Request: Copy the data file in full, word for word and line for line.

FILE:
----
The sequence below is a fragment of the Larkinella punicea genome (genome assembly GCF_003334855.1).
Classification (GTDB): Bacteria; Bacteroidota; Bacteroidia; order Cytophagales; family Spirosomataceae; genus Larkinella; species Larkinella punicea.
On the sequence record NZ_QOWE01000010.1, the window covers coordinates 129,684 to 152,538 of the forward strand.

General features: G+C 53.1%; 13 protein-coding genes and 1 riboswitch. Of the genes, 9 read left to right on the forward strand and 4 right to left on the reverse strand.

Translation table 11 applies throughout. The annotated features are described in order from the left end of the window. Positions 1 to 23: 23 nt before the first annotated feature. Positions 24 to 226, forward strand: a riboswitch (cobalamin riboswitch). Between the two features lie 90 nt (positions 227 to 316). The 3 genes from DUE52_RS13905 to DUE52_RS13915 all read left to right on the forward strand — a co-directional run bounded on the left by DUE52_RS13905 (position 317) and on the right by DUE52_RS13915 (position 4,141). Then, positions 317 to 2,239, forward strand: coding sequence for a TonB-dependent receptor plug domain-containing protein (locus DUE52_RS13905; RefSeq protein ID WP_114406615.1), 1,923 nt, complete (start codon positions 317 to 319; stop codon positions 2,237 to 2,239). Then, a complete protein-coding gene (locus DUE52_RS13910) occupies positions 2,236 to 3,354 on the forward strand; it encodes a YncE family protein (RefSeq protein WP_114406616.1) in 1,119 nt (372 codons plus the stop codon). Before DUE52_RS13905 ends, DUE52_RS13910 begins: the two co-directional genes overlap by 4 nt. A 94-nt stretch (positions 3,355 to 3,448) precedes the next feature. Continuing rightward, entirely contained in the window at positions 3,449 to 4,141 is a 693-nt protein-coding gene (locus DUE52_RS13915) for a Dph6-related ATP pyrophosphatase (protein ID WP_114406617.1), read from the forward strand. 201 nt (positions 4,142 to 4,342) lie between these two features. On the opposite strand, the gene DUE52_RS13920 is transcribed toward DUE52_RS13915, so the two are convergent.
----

The sequence below is a fragment of the Larkinella punicea genome (genome assembly GCF_003334855.1).
Classification (GTDB): Bacteria; Bacteroidota; Bacteroidia; order Cytophagales; family Spirosomataceae; genus Larkinella; species Larkinella punicea.
On the sequence record NZ_QOWE01000010.1, the window covers coordinates 129,684 to 152,538 of the forward strand.

General features: G+C 53.1%; 13 protein-coding genes and 1 riboswitch. Of the genes, 9 read left to right on the forward strand and 4 right to left on the reverse strand.

Translation table 11 applies throughout. The annotated features are described in order from the left end of the window. Positions 1 to 23: 23 nt before the first annotated feature. Positions 24 to 226, forward strand: a riboswitch (cobalamin riboswitch). Between the two features lie 90 nt (positions 227 to 316). The 3 genes from DUE52_RS13905 to DUE52_RS13915 all read left to right on the forward strand — a co-directional run bounded on the left by DUE52_RS13905 (position 317) and on the right by DUE52_RS13915 (position 4,141). Then, positions 317 to 2,239, forward strand: coding sequence for a TonB-dependent receptor plug domain-containing protein (locus DUE52_RS13905; RefSeq protein ID WP_114406615.1), 1,923 nt, complete (start codon positions 317 to 319; stop codon positions 2,237 to 2,239). Then, a complete protein-coding gene (locus DUE52_RS13910) occupies positions 2,236 to 3,354 on the forward strand; it encodes a YncE family protein (RefSeq protein WP_114406616.1) in 1,119 nt (372 codons plus the stop codon). Before DUE52_RS13905 ends, DUE52_RS13910 begins: the two co-directional genes overlap by 4 nt. A 94-nt stretch (positions 3,355 to 3,448) precedes the next feature. Continuing rightward, entirely contained in the window at positions 3,449 to 4,141 is a 693-nt protein-coding gene (locus DUE52_RS13915) for a Dph6-related ATP pyrophosphatase (protein ID WP_114406617.1), read from the forward strand. 201 nt (positions 4,142 to 4,342) lie between these two features. On the opposite strand, the gene DUE52_RS13920 is transcribed toward DUE52_RS13915, so the two are convergent.